Cilia control eating signal

Little hairlike appendages in brain cells control weight by sequestering an appetite hormone

DENVER — The action of tiny hairlike appendages on cells can mean the difference between fat and thin. Now scientists have a better idea of how the little hairs, called primary cilia, control appetite.

A primary cilium (red) protrudes from a neuron (green). Most normal cells in healthy people have primary cilia. New research shows that the hairlike cilia help suppress appetite. N. Berbari and Bradley Yoder

A mouse that lacks primary cilia in its cells becomes obese (right) compared with a normal mouse (left). N. Berbari and Bradley Yoder

Primary cilia — single, hairlike projections that all cells in vertebrates usually have — seem to sequester a protein that senses and responds to an appetite-stimulating hormone, Nicolas Berbari of the University of Alabama at Birmingham reported December 6 at the annual meeting of the American Society for Cell Biology. In people and mice that lack primary cilia, the appetite stimulant works overtime, leading to overeating and obesity, Berbari said.

These findings may lead to new ways to control appetite and prevent or reverse obesity.

And the study may help scientists better understand the process of eating, said Kirk Mykytyn, a cell biologist at Ohio State University in Columbus. “This work is important because it’s more thoroughly clarifying the molecular mechanism involved in obesity associated with the loss of cilia,” he said.

People with Bardet-Biedl syndrome have defects in genes responsible for building primary cilia. A prominent consequence of the disease is obesity. Working with mice that also lack primary cilia due to defects in the same genes, Berbari and his colleagues tried to figure out exactly how the cellular appendages are involved in appetite.

Previous research had suggested that primary cilia work like tiny antennae, helping nerve cells in an eating-control center of the brain to sense an appetite-dampening hormone called leptin. The theory was that taking away the cilia also removed leptin’s ability to put the brakes on eating.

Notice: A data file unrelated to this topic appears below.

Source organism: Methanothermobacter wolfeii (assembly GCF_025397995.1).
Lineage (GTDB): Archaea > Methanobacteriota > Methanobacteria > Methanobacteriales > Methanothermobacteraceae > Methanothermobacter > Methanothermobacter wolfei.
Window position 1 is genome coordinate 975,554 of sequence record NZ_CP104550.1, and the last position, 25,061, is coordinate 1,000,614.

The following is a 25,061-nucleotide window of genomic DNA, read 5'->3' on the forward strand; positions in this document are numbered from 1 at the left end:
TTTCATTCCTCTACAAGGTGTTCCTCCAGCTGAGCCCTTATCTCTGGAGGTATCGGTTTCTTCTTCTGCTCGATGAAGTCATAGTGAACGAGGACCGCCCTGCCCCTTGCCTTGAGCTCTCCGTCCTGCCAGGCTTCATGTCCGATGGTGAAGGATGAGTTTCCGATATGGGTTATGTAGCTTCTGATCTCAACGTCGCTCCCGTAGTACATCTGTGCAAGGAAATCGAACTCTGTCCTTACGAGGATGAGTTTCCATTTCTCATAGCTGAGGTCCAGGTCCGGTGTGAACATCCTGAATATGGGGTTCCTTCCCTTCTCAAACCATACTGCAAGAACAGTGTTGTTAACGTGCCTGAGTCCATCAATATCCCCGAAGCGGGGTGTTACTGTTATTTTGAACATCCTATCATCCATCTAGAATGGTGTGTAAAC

But Berbari and colleagues found that mice lacking cilia still respond to leptin as an appetite suppressant, suggesting that sensing the hormone is not the problem.  

“The original work was barking up what was the most obvious tree, but turned out to be the wrong tree,” Berbari said.

Instead, the researchers discovered that a protein called MCHR1, which senses an appetite stimulant called melanin-concentrating hormone, is normally found in primary cilia. Concentrating the sensor protein in the cilia may keep the protein from inappropriately triggering eating.

Berbari has preliminary evidence that his hypothesis may be correct. He fed peanut butter pellets containing a drug that inactivates MCHR1 to mice with intact cilia and to mice that have no cilia. The mice with intact cilia maintained their regular weight despite having unlimited access to food. Mice lacking cilia lost weight when given the drug, suggesting that turning off MCHR1’s ability to stimulate appetite corrects the appetite-control problems caused by missing cilia.

The researchers still don’t know exactly how MCHR1 activity stimulates appetite or how the cilia keep the sensor in check.

Tina Hesman Saey is the senior staff writer and reports on molecular biology. She has a Ph.D. in molecular genetics from Washington University in St. Louis and a master’s degree in science journalism from Boston University.

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